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HRSD says it's seeing lowest numbers of COVID-19 cases since the start of the pandemic

COVID-19 rates across Hampton Roads are on a decline and Hampton Roads Sanitation District says its studies are mirroring the same trends.

VIRGINIA BEACH, Va. — Hampton Roads Sanitation District said it is still tracking COVID-19 cases through wastewater. Meaning, whatever you flush down the toilet, they are tracking each case of COVID-19 that goes with it.

HRSD Environmental Scientist, Raul Gonzalez, said his team helps track viruses of all kinds such as Influenza and the Norovirus. However, their tracking of COVID-19 variants is making an impact on finding trends in Hampton Roads.

Gonzalez says they take samples of wastewater and test for COVID-19. This way, they can find cases of whether or not someone is experiencing symptoms and potentially catch a hotspot before it gets worse.

"With our same samples, we're monitoring our three big variants of concern," said Gonzalez. "We get this early warning. We want to see those upcoming outbreaks happen and so that's why we're not going to stop. "

Back in December of 2020, Gonzalez said they saw a big spike in cases as Virginia entered Phase Three of reopening. Gonzalez said the main contributing factor was because so many people were gathering for the holidays.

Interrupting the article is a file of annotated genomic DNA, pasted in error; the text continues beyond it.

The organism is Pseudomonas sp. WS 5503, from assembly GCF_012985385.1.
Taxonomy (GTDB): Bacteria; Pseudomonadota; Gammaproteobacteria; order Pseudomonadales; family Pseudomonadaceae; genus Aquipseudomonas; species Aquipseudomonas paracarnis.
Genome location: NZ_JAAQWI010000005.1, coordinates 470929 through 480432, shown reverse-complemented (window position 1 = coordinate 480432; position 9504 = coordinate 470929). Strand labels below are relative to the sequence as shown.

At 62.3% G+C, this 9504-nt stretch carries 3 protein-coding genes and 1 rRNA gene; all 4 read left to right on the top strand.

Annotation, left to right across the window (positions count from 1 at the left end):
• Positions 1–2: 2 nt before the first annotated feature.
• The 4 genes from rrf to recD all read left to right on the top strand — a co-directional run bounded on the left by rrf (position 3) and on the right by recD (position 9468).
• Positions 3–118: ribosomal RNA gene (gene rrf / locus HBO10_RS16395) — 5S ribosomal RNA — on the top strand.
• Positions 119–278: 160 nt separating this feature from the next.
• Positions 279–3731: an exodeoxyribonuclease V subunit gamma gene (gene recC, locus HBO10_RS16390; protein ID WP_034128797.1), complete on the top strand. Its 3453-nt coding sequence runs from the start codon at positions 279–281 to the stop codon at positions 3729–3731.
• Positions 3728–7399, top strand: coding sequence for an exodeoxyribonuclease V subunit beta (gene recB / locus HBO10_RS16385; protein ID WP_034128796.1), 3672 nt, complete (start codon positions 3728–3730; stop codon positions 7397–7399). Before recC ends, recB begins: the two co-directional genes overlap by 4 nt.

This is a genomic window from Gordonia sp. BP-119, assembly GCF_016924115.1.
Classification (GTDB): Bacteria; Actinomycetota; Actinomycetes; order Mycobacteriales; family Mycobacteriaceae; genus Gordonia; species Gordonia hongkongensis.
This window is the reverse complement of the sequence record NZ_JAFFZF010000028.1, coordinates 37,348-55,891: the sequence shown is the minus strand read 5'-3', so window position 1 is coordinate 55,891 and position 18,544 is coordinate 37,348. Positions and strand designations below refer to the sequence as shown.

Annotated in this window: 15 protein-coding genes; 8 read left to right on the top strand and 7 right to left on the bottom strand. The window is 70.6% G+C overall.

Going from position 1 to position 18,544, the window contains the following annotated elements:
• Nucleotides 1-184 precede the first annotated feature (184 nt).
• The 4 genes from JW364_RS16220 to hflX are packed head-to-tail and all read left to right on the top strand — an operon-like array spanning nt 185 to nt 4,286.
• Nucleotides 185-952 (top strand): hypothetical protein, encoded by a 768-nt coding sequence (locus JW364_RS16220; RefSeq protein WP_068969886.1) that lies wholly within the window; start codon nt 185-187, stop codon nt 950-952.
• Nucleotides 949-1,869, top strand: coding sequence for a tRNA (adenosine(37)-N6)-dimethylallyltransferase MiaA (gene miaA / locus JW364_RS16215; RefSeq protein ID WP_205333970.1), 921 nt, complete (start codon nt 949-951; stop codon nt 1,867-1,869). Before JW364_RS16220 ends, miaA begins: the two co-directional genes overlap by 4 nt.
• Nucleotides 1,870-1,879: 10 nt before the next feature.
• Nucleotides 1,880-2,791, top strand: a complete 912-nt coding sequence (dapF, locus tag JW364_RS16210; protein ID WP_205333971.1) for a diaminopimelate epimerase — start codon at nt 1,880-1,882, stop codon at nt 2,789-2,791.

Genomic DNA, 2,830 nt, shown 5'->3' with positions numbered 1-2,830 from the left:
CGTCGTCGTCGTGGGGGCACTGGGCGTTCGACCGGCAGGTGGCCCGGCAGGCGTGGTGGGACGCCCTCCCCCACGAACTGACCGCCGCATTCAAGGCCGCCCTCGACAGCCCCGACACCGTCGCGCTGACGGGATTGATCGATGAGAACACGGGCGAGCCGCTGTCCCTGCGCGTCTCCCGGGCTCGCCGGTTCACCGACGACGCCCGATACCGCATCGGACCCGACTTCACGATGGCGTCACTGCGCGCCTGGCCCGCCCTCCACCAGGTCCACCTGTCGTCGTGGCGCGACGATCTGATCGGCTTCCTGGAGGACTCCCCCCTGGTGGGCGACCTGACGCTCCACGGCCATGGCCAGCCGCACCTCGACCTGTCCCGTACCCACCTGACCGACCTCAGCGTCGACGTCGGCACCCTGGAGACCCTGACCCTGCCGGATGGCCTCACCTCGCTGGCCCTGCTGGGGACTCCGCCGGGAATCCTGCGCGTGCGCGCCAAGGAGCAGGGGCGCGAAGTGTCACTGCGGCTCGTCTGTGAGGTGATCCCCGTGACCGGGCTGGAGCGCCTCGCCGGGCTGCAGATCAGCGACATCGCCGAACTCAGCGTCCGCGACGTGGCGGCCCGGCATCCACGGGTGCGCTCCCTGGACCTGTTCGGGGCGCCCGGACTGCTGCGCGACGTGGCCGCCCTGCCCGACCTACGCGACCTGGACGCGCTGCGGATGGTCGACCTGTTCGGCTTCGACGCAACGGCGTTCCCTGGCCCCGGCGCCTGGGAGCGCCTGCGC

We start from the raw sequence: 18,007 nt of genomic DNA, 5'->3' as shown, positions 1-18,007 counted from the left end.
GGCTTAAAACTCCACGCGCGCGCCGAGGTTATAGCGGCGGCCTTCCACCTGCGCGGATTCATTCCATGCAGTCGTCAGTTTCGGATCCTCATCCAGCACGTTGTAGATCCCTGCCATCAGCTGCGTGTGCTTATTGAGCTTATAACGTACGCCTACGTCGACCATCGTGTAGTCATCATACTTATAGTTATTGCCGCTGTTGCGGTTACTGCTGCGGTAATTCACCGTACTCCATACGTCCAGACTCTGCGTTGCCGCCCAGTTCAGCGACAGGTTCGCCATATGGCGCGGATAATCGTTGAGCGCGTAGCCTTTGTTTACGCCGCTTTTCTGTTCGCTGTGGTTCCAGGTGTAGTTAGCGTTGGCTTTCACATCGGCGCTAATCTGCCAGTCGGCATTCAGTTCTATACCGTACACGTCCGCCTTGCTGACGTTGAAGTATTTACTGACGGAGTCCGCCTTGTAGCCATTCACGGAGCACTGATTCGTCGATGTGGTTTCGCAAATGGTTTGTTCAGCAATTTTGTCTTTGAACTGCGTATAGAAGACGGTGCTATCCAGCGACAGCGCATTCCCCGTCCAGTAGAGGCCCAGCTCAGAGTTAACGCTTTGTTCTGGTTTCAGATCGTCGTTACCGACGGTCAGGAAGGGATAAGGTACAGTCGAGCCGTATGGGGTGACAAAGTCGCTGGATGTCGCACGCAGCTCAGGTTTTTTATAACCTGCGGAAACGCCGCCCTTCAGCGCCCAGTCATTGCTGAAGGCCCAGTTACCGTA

He said they found more cases of COVID-19 than what clinical tests showed since it's easier for scientists to find the virus in wastewater. But now, he says their latest data shows the number of cases is dropping

"Our wastewater COVID-19 numbers are mirroring the clinical numbers," said Gonzalez. "So, we haven't seen concentrations this low since October of last year and actually and they are about what they were this time last year, so really low numbers in our region." 

Gonzalez said the vaccines are not 100% correlated to this decline, but they do help in keeping the numbers low. He said the proof is all in the waste: masking up and social distancing plays a crucial factor in keeping these trends down. 

Gonzalez said his team and local health departments will track COVID-19 cases where there are lower vaccination rates. He said this will give them the opportunity to see where they would need to provide more resources and education on the vaccine.


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